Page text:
The Overhead Squat

Although the squat is not a hinge movement all variations of the movement begin with a hip hinge to delay the forward movement of the knees. With weighted variations of the squat the extent of that hinge goes from greater to less as the barbell is moved more anteriorly. This is because when weight is placed on the front of the body less of a hinge is going to allow the athlete maintain a more upright position.

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Examples of an overhead squat are above. In the first picture the athlete started the movement with too much of a hinge and never corrected the error through completion. Because of this the athlete will be pulling the bar back to keep it overhead rather than pressing through it, and in a more unstable squat because of the position of the hips in relation to the heels. In the second picture the athlete is focused on driving the knees out, maintaining an active core, and pulling the hips down towards the heels. The athlete started the movement with too much of a hinge and never corrected the error through completion. Because of this the athlete will be pulling the bar back to keep it overhead rather than pressing through it, and in a more unstable squat because of the position of the hips in relation to the heels.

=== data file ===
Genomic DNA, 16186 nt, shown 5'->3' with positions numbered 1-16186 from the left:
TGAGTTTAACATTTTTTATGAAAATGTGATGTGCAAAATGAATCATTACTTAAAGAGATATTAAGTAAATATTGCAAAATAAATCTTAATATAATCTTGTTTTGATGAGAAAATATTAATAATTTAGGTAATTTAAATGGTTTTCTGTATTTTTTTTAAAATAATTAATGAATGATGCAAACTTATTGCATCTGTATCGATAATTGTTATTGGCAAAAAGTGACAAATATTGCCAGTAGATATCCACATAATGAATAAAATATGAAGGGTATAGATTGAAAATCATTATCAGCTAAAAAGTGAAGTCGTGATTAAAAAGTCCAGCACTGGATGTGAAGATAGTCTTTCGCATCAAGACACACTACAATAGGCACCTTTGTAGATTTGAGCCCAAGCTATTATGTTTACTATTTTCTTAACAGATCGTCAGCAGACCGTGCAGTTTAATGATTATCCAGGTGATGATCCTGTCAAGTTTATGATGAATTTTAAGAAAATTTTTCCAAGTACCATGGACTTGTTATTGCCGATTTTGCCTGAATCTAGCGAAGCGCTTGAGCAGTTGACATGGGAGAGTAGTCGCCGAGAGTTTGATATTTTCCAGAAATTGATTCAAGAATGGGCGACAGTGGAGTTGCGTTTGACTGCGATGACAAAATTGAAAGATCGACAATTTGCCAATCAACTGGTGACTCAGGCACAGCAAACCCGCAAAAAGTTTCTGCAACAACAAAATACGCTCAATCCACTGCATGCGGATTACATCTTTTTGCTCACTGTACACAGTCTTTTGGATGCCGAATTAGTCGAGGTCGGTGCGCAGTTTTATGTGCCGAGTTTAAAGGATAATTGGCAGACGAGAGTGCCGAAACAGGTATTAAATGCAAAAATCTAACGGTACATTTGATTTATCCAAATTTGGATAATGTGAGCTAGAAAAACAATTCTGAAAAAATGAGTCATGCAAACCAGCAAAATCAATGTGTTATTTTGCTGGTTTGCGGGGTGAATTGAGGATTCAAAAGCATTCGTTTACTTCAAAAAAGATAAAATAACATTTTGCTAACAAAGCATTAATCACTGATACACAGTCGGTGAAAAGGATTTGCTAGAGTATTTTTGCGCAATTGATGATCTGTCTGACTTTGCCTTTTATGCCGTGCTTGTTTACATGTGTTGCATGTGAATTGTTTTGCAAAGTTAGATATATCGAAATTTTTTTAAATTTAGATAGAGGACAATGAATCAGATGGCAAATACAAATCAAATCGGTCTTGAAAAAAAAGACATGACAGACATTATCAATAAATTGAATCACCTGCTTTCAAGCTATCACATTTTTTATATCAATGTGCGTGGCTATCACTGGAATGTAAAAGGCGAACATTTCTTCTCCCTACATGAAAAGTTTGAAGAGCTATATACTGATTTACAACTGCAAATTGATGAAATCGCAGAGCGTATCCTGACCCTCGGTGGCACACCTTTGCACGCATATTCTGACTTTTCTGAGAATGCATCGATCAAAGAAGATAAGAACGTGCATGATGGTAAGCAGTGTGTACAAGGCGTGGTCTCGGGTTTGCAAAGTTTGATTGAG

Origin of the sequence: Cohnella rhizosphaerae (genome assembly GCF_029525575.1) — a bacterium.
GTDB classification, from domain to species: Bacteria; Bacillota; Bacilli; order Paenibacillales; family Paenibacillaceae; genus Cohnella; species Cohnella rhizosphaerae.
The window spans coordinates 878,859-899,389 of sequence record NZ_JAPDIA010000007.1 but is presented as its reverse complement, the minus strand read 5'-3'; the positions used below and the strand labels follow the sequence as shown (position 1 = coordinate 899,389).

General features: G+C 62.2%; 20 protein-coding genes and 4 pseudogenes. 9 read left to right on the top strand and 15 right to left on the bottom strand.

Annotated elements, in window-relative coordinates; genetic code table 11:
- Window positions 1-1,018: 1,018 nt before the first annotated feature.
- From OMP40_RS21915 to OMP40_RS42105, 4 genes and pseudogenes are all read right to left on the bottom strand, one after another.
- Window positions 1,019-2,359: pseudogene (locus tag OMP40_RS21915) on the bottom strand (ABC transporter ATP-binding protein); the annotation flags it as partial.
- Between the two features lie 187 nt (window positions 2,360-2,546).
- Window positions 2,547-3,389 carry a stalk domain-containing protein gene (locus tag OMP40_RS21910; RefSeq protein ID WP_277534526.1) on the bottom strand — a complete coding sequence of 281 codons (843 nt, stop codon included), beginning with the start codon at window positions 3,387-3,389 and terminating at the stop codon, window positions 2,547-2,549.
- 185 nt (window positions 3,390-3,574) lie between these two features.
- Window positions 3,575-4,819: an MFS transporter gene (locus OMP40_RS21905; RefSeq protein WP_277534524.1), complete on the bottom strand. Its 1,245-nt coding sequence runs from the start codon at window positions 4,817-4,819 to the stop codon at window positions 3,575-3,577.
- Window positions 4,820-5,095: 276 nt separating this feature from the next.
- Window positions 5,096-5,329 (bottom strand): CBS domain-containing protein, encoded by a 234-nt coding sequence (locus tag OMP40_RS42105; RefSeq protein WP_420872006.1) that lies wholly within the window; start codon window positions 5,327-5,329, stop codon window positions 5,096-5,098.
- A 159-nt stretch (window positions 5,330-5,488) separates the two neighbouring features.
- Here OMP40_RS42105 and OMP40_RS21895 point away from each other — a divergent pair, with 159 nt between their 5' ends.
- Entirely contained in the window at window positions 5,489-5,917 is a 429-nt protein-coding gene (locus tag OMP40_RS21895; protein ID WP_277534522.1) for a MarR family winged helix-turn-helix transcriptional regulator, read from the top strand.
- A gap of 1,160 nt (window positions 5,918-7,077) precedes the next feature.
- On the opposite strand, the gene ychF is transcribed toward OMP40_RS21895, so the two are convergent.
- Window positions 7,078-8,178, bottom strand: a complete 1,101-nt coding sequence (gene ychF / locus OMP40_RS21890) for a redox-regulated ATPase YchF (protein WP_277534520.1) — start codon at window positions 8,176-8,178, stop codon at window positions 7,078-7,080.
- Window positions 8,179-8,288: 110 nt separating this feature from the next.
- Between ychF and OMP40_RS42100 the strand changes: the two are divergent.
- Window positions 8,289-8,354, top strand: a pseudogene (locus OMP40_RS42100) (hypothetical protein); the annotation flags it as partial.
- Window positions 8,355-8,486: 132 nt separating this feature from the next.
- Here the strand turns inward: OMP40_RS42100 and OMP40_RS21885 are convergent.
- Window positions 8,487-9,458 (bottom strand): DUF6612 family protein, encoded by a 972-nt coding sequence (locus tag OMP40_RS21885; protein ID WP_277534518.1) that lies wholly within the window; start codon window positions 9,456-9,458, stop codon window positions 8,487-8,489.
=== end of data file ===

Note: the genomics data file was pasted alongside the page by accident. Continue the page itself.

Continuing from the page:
Mychael Swenning